Brick Foundation - Oakland CA

13 Replies | Oakland, California

Hey Guys, 

I'm considering a building that has a brick foundation. It looks good because I think I can get to a PITI of $3857/month. And I have a plan that could get the rents to $5200/month.

The issue is that the building was built in 1903 and has a brick foundation. It's a very old victorian. Has anyone here replaced or brought up to code a brick foundation? What's the cost of that? And What's the process like?


Is a brick foundation a deal-breaker? Or, is this property a gem covered in dirt and a little hard work?


Any recommendations for a good foundation contractor here in the bay area to keep in the back pocket?





@DG A.

I definitely don't think it's a deal breaker.  Like any foundation, you want to look for signs of stress, water, or shifting.  Some pure brick ones hold up great.  Others, not so much.  Our first purchase in the Des Moines market had a brick foundation in pretty good shape, and it was built in the early 1900s.  I can't speak to your local codes, but I can opine that if your AHJ 'makes' folks replace a perfectly good brick foundation, they are not adding any value or helping anyone.  Of course, that wouldn't be the first time!!!

@DG A. - Does the property have any inspections on file?  Is it absolutely necessary to perform work to the foundation?  If not, I would leave it and save your money.  If it does need some work, that is a bargaining tool for you and your agent to play when negotiating.  We have concrete contractors who can do this work, but if the cost is too much, it may be worth the negotiations on the front end.  Good luck! 

I've seen brick foundations with full basements in the indiana rentals that I purchase, 1900ish construction as well. The ones that appeared to be in good condition during inspection have been fine. If they're brick foundations, and don't appear to have been replaced, and are still in good condition after 100+ years and not showing signs of diminishing structural integrity... well that sounds like a good foundation to me!

I can't speak to whether they're not up to code in Oakland. I don't see why they wouldn't be... 

@Katie it's a 2-story building. That sure would be nice to be able to just cap it...

1- Not all insurance carriers will cover bldgs with brick foundations. 2- If it needs to be replaced, it’s a major PITA and costs ALOT of $$$. 3- It could get severely damaged in an earthquake. 4- Not all buyers will buy bldgs with brick, so limits your market.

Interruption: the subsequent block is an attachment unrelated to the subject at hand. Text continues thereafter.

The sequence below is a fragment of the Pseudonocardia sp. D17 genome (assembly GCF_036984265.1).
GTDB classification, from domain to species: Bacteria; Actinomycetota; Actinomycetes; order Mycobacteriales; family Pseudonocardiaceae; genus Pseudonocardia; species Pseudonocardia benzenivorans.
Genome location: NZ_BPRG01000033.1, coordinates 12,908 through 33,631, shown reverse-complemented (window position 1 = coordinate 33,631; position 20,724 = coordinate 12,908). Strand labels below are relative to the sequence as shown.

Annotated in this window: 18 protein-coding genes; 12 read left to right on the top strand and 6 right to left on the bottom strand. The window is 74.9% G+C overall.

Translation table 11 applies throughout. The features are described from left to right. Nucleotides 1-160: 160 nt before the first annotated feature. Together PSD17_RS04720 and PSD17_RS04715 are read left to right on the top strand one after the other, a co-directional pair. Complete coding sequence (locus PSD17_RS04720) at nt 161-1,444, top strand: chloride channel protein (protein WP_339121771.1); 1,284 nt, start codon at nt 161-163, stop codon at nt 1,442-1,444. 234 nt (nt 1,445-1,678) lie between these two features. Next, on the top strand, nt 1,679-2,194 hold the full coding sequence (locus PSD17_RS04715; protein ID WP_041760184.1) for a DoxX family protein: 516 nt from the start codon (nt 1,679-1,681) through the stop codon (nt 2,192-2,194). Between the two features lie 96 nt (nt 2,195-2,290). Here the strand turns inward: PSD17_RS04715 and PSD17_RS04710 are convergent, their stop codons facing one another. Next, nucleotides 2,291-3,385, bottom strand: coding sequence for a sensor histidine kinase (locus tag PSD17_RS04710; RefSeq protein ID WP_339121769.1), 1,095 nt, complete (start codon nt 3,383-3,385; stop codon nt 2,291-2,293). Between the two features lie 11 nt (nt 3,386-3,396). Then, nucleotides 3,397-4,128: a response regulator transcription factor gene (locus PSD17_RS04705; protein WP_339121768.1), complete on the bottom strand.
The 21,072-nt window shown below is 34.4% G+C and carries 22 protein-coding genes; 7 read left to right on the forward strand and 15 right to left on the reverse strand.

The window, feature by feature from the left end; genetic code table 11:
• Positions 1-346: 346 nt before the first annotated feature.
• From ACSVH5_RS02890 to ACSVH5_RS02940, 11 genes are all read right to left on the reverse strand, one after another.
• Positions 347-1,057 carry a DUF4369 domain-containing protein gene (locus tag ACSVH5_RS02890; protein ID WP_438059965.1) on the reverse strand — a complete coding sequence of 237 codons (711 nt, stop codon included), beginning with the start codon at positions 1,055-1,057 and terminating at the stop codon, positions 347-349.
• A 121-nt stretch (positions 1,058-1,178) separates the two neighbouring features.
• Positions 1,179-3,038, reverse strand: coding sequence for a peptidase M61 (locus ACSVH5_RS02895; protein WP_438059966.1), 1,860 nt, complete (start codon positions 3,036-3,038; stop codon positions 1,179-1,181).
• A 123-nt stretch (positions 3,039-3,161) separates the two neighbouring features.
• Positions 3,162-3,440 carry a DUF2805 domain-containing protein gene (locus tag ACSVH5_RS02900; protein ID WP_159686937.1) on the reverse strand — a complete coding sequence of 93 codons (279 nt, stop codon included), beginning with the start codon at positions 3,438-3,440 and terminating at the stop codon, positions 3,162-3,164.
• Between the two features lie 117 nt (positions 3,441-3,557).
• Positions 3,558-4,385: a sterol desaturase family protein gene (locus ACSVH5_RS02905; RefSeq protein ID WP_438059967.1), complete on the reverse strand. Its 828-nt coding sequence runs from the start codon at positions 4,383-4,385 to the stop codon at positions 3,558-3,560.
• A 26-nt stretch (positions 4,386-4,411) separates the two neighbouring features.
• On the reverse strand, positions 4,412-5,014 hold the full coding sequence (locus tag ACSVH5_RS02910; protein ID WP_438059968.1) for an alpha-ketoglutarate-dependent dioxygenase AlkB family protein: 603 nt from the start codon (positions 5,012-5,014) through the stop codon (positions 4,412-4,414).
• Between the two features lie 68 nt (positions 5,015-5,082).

Bottom line: I avoid them for long term holds, especially due to earthquake risk. 

Adding to everyone else, it really depends on what's necessary or not.  If the brick is in good condition and the floors above show no signs of major settlement, I'd say just leave it as is.  Technically speaking though @Amit M. is right.  Brick is terrible in an earthquake and is really susceptible to damage.  But if you think about it, it's survived some pretty major earthquakes so far... :)

Hi @DG A.  There are a ton of brick foundations in Oakland and the greater east bay. I find that inspectors will often tell you two things. 

1. It's not up to code and doesn't meet current seismic requirements (CYA)

2. Its been here for a long time through a number of seismic events and its still standing. 

There are a ton of ways to work on a brick foundation. The first thing you will want to check is the historic maps in Oakland. You said its a victorian and depending on what area it located in, you could be subject to some serious historic preservation requirements which could require up to 12 months of permitting before any engineering takes place. Check the address here: http://oakgis.maps.arcgis.com/...

The reason that is important is that if you are to replace the foundation, you will inevitably lift the house up to replace it. Generally, the city code allows for up to a 12-inch lift without triggering issues with the historic preservation part of the code (because modern foundation have, among other things, mudsills, which end up being taller than old brick foundations). Either way, you will likely have to do something with the front steps and a potential setback issue as a result. 

Overall, a complete foundation rebuild should cost ballpark $150-175/linear foot. That does depend on a number of factors, as you can see above. Bottom line is that this kind of property can be an amazing deal but it starts with its location and stems from there. Please feel free to DM me with any questions or for a few engineer/contractor recommendations. 

Hey Brian,  I negotiated with the seller,  but he wouldn't budge. Additionally the bottom unit had low ceilings and a funky layout. The foundation was crumbling when you scratched it with your fingernail. So I backed out of the deal.  The seller delisted the property and has not sold it. I feel bad for whoever's living there during our next big earth quake...

So, if a home has a brick foundation, will banks finance these type of structures? We have a property in Texas with a brick foundation and I'm wondering if the bank will have issues financing this. Hope someone can answer this for me, I've been really wanting to know. 

awesome article! So, you can have the mortar and the brick tested.  And it seems the chances are,  you can keep the existing brick foundation and do an earthquake retrofit using a few (3X) more bolts through the mudsill.